Key Highlights

  • Wildfires are natural ecological process affecting landscapes but warming climate increase risk of bigger, hotter, faster, more destructive blazes
  • More than 40M Americans live in high-risk fire zones as towns increasingly expand into fire-prone landscapes
  • Must know risk and keep up with maintenance to improve home’s/building’s chances of surviving wildfire

Wildfire season during the fall and early winter months in the US has become the new normal in much of the West and Southwest as our climate continues to warm at alarming rates.

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In California alone, wildfires so far this year have destroyed more than 4M acres and almost 8,000 buildings. Despite this unprecedented damage, buyer demand in wildfire prone areas continues to be high even as home prices soar (+30.1% y/y in Sonoma County). Now add other western and southwestern states, such as Oregon, Washington, Utah, Colorado and New Mexico that are experiencing huge demand and skyrocketing home prices.

One thing that will complicate this demand is an enormous rise in fire insurance rates…and mortgage lenders require fire insurance. Aaron Kirman, founder/CEO of the Aaron Kirman Group at Compass and star of CNBC’s “Listing Impossible,” said that he’s seen annual fire insurance costs jump from $20,000 to $200,000 just during this last quarter.

All this being said, here is a list of questions homebuyers and real estate agents ought to think about asking when considering property located in wildfire-prone areas:

  1. Has this building ever burned in wildfire?
    1. – If it’s happened once, it’s a good chance it can happen again
    2. Many landscapes have vegetation that adapted to regular burning such as grasslands or pine forests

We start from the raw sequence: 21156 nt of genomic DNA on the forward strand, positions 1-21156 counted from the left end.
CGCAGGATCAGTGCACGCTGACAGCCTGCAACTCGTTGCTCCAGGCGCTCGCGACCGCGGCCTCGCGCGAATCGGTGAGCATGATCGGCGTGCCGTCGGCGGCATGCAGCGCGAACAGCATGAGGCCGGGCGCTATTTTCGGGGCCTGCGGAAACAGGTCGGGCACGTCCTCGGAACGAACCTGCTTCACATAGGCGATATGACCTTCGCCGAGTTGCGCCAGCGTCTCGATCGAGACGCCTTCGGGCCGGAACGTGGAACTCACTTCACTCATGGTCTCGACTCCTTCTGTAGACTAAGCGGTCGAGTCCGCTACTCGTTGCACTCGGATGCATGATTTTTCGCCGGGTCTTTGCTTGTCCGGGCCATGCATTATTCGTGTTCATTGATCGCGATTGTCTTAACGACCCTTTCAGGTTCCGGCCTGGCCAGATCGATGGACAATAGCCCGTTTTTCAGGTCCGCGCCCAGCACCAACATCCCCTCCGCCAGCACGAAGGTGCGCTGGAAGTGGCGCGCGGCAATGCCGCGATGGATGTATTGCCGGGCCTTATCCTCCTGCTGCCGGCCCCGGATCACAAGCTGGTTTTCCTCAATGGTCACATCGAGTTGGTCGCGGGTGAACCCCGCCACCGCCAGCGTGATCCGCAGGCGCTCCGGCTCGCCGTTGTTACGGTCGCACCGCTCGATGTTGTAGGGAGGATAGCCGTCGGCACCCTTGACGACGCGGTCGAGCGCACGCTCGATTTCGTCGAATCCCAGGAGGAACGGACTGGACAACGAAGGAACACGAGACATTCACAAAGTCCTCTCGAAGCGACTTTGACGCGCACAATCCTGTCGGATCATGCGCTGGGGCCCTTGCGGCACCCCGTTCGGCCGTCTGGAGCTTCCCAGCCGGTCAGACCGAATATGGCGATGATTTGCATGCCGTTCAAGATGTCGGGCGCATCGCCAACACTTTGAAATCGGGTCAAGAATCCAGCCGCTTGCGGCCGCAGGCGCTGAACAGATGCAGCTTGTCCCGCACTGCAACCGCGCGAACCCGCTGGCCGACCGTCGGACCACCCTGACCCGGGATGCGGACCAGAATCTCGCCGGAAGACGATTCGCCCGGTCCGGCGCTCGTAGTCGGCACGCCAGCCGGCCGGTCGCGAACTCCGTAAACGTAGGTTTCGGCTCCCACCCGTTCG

3. Wildfires can spread from building to building
    4. Do research to see what notable wildfires have burned in area
    5. Check with local zoning office to see what building permits filed for property that could help you understand if home rebuilt at any time
  2. What are the risks of this neighborhood burning in a fire?
    1. Fire is natural part of many regions
    2. Western US, native vegetation accustomed to regular fires
    3. Most started by people and hot weather and high winds increase chances of extreme fires
    4. If building older or made of wood, chances higher
    5. Flammable vegetation near buildings increase risk
    6. Go to searchable US Forest Service maps that show risks
    7. States like CO and CA have their own maps
    8. Check with local fire station, community wildfire group known as fire safe council, Firewise Community
  3. What makes this building vulnerable and what could be done to make it safer
    1. Most homes are ignited by embers blown far ahead of fire front
    2. Low cost home improvements can make a difference
      1. Building ought to have defensible space or zone with limited flammable vegetation
      2. Check out how-to guides from CA, CO and ID
  • Look at house itself – wood roof, exposed eaves and open attic vents increase chances of ignition – ask for in-person inspection from fire department and/or community fire council
  1. Ask if it’s challenging to get insurance due to wildfire risk
    1. Cost could add to mortgage/rent or you could wind up uninsured
      1. Shop around
      2. Ask agent, seller and/neighbors if their insurance has been cancelled
      3. 5.What is the seller or landlord required to disclose to me?
        1. Know what information you’re entitled to know
        2. Ask away but most states have no requirements to disclose wildfire risk
        3. In CA, must fill out a natural hazard disclosure form
    2. What’s being done to make this neighborhood safer?
      1. Fire experts say: Your home is only as safe as your neighbor’s
      2. Is there an evacuation plan in neighborhood
      3. Check with local fire departments or agency if they have reports on emergency preparedness


Thanks to NPR and MansionGlobal

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